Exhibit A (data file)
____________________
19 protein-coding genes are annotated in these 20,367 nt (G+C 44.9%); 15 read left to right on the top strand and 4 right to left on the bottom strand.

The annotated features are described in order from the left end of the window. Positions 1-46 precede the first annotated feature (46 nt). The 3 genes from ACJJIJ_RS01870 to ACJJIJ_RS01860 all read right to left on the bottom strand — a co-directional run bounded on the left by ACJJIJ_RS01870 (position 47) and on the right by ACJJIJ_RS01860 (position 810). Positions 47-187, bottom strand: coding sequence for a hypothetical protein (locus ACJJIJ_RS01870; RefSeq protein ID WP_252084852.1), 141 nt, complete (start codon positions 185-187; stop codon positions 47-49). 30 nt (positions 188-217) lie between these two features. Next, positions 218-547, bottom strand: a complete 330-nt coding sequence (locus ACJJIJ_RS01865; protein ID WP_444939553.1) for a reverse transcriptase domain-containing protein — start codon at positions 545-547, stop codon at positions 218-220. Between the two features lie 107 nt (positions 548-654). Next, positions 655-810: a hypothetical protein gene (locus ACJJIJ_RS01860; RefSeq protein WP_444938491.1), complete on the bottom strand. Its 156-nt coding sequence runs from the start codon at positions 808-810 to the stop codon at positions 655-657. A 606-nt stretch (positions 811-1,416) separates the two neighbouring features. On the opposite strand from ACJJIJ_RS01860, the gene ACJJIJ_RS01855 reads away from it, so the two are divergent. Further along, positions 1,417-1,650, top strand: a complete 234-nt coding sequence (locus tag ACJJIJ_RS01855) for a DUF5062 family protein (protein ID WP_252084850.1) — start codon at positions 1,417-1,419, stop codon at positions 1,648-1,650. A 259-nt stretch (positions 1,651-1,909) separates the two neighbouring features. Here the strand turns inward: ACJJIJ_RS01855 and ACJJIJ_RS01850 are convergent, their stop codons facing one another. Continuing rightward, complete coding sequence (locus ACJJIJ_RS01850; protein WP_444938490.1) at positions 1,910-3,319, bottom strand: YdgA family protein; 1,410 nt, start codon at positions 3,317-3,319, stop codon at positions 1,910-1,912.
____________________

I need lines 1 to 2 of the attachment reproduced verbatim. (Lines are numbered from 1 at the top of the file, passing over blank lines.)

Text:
19 protein-coding genes are annotated in these 20,367 nt (G+C 44.9%); 15 read left to right on the top strand and 4 right to left on the bottom strand.

The annotated features are described in order from the left end of the window. Positions 1-46 precede the first annotated feature (46 nt). The 3 genes from ACJJIJ_RS01870 to ACJJIJ_RS01860 all read right to left on the bottom strand — a co-directional run bounded on the left by ACJJIJ_RS01870 (position 47) and on the right by ACJJIJ_RS01860 (position 810). Positions 47-187, bottom strand: coding sequence for a hypothetical protein (locus ACJJIJ_RS01870; RefSeq protein ID WP_252084852.1), 141 nt, complete (start codon positions 185-187; stop codon positions 47-49). 30 nt (positions 188-217) lie between these two features. Next, positions 218-547, bottom strand: a complete 330-nt coding sequence (locus ACJJIJ_RS01865; protein ID WP_444939553.1) for a reverse transcriptase domain-containing protein — start codon at positions 545-547, stop codon at positions 218-220. Between the two features lie 107 nt (positions 548-654). Next, positions 655-810: a hypothetical protein gene (locus ACJJIJ_RS01860; RefSeq protein WP_444938491.1), complete on the bottom strand. Its 156-nt coding sequence runs from the start codon at positions 808-810 to the stop codon at positions 655-657. A 606-nt stretch (positions 811-1,416) separates the two neighbouring features. On the opposite strand from ACJJIJ_RS01860, the gene ACJJIJ_RS01855 reads away from it, so the two are divergent. Further along, positions 1,417-1,650, top strand: a complete 234-nt coding sequence (locus tag ACJJIJ_RS01855) for a DUF5062 family protein (protein ID WP_252084850.1) — start codon at positions 1,417-1,419, stop codon at positions 1,648-1,650. A 259-nt stretch (positions 1,651-1,909) separates the two neighbouring features. Here the strand turns inward: ACJJIJ_RS01855 and ACJJIJ_RS01850 are convergent, their stop codons facing one another. Continuing rightward, complete coding sequence (locus ACJJIJ_RS01850; protein WP_444938490.1) at positions 1,910-3,319, bottom strand: YdgA family protein; 1,410 nt, start codon at positions 3,317-3,319, stop codon at positions 1,910-1,912.